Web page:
As more and more meetings take place over the videoconferencing service Zoom, it stands to reason that journalists will receive more and more audiovisual material leaked from such gatherings. This new leak medium poses unique challenges, requiring care to avoid exposing sources through digital watermarks or images of the user interface.
At least one Zoom leaker has already been unmasked: a member of the New York State Assembly who apparently filmed his “self-view” while recording a dispute within the Democratic assembly conference over the renomination of the speaker. That may sound careless, but a feature developed by Zoom will allow future leakers to be exposed even without that sort of misstep.
The video watermarks are readily perceptible to meeting participants. When enabled, the video watermarking feature superimposes the username portion of each participant’s email address over the content they are viewing when another participant shares their screen and places the same watermark over the current active speaker. Because the video watermark appears across the entirety of the video frame, blurring may adversely impact the visibility of the underlying material.
In contrast, the audio watermarks are not readily perceptible to casual listeners, though they are what in watermarking parlance is known as “overt.” That means the fact that they are embedded is easily discerned by meeting participants: When a Zoom meeting has the audio watermark, or what Zoom also calls the “audio signature,” feature enabled, the meeting will have a green circular icon with a sound wave and a padlock at the top left of the frame next to the encryption icon.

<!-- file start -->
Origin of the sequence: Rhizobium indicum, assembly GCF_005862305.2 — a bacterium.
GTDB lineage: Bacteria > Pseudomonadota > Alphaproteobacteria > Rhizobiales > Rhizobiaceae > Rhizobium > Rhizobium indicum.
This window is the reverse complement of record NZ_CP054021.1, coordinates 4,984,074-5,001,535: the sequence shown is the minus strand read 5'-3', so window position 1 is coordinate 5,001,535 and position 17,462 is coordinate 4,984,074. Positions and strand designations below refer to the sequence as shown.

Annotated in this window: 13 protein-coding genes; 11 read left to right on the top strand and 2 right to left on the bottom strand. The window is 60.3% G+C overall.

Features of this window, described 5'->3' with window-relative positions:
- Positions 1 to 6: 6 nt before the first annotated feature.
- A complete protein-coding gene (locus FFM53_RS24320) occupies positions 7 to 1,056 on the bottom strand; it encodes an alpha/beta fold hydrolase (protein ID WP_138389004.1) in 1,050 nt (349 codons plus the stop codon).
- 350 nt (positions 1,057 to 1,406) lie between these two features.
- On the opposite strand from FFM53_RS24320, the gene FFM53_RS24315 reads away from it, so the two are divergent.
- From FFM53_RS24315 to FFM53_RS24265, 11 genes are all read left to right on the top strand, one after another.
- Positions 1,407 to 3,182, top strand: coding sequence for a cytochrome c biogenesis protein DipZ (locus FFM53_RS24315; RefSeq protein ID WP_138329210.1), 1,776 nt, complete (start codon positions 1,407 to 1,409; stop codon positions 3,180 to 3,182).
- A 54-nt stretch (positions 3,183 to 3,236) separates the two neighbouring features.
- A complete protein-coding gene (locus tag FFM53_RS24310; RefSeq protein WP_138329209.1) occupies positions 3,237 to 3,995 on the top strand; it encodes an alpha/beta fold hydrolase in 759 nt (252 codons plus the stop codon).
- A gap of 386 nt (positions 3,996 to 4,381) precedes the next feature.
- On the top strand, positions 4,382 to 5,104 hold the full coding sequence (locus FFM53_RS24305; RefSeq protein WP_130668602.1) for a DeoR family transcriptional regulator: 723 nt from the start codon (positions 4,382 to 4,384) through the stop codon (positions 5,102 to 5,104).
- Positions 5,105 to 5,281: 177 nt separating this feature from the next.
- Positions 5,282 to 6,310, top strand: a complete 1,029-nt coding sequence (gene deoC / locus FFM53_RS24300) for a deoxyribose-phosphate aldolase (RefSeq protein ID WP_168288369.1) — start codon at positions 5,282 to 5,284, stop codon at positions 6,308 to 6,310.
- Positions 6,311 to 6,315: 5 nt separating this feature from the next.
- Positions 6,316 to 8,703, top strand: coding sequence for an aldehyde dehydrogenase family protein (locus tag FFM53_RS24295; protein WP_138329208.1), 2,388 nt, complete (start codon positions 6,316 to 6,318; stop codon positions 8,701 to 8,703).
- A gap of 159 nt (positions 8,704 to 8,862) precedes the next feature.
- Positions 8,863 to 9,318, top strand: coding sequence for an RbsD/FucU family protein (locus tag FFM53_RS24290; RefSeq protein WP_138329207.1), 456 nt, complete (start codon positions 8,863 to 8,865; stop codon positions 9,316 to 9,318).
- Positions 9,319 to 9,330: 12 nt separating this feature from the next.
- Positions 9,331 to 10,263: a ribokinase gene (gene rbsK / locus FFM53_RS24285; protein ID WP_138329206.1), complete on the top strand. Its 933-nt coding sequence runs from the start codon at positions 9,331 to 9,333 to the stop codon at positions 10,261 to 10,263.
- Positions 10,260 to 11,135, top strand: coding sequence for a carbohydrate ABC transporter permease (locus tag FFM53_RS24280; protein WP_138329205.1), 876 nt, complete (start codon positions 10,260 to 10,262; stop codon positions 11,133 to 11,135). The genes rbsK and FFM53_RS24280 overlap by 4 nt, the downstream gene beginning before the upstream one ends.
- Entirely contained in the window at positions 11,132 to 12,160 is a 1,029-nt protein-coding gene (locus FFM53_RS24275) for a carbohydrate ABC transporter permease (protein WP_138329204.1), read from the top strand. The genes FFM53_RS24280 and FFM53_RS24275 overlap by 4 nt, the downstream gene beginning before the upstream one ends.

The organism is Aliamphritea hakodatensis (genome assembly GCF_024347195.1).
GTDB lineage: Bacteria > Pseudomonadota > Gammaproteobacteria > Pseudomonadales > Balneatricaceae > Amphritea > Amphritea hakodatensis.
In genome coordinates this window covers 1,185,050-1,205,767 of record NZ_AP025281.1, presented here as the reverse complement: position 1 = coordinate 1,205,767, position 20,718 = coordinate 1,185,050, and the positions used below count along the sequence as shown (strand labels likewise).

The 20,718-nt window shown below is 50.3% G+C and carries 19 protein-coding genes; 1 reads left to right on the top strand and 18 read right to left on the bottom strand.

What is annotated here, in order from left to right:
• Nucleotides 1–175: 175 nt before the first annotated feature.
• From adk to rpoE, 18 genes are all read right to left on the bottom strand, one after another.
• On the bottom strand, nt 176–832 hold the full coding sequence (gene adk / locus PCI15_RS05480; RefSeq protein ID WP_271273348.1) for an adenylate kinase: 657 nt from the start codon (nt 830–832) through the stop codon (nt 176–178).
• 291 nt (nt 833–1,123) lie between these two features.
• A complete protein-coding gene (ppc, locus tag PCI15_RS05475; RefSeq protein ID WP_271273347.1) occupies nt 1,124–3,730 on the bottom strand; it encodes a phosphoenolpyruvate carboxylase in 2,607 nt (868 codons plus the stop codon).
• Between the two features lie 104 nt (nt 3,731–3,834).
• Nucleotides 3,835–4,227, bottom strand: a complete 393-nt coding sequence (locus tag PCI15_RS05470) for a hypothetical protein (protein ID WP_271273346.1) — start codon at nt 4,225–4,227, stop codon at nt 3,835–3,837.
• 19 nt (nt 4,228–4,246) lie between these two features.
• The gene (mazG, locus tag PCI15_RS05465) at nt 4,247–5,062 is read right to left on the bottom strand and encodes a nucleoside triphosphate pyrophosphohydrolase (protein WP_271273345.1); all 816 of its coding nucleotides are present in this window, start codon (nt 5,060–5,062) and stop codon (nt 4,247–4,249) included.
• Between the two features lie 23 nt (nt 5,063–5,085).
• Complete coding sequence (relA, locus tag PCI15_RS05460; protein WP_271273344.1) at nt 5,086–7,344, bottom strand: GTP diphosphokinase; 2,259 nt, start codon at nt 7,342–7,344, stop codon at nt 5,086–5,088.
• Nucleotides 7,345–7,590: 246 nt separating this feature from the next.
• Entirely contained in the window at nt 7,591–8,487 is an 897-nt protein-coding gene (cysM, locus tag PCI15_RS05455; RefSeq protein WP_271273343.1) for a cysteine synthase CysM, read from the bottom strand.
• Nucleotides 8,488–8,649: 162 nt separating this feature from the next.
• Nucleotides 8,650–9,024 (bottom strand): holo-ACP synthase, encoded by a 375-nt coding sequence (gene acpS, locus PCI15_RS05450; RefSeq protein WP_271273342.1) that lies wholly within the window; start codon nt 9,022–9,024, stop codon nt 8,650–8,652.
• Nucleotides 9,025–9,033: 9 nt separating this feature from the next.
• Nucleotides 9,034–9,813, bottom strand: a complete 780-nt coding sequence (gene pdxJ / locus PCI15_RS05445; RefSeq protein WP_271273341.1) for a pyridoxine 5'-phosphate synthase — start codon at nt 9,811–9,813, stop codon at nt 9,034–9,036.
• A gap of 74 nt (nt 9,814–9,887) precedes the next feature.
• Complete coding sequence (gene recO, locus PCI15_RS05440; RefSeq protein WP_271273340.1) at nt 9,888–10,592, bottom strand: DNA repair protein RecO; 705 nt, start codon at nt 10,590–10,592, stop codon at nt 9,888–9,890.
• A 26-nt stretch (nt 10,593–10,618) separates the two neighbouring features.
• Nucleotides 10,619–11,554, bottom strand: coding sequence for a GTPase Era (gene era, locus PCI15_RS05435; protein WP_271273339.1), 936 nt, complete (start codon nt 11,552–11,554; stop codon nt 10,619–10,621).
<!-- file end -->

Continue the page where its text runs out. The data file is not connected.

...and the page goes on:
It is not immediately apparent at what point Zoom injects its “ultrasonic” audio watermark into the audio stream — whether this happens only if a meeting attendee presses the Record button in Zoom or if the audio stream is watermarked prior to that point. Nonetheless, when recording a Zoom meeting, it is best to avoid using Zoom’s built-in recording option and to capture the meeting using a third-party audio/video recorder. Zoom mentions that in order to identify the participant who recorded the meeting, they need at least two minutes of audio from the meeting, though it stands to reason that shorter snippets may also be identifiable if they happen to contain the audio watermark.
Journalists should also be wary of publishing raw audio leaked from Zoom meetings, particularly if the source is not sure whether audio watermarking was enabled or not.
Aside from Zoom’s own watermarks, a number of elements appearing on an individual’s own device may inadvertently give away the identity of the person who is recording. If the meeting video is being recorded either via screen recording software or a camera, there are a number of elements to watch out for. For example:
The video layout order should be manually rearranged.
Zoom meetings present a unique set of challenges for source protection, but these challenges can be minimized by following best practices and taking care not to publish raw meeting materials unless there is high confidence that the recordings were not watermarked and have been thoroughly reviewed to make sure no other potentially identifying features are present in the audio or video.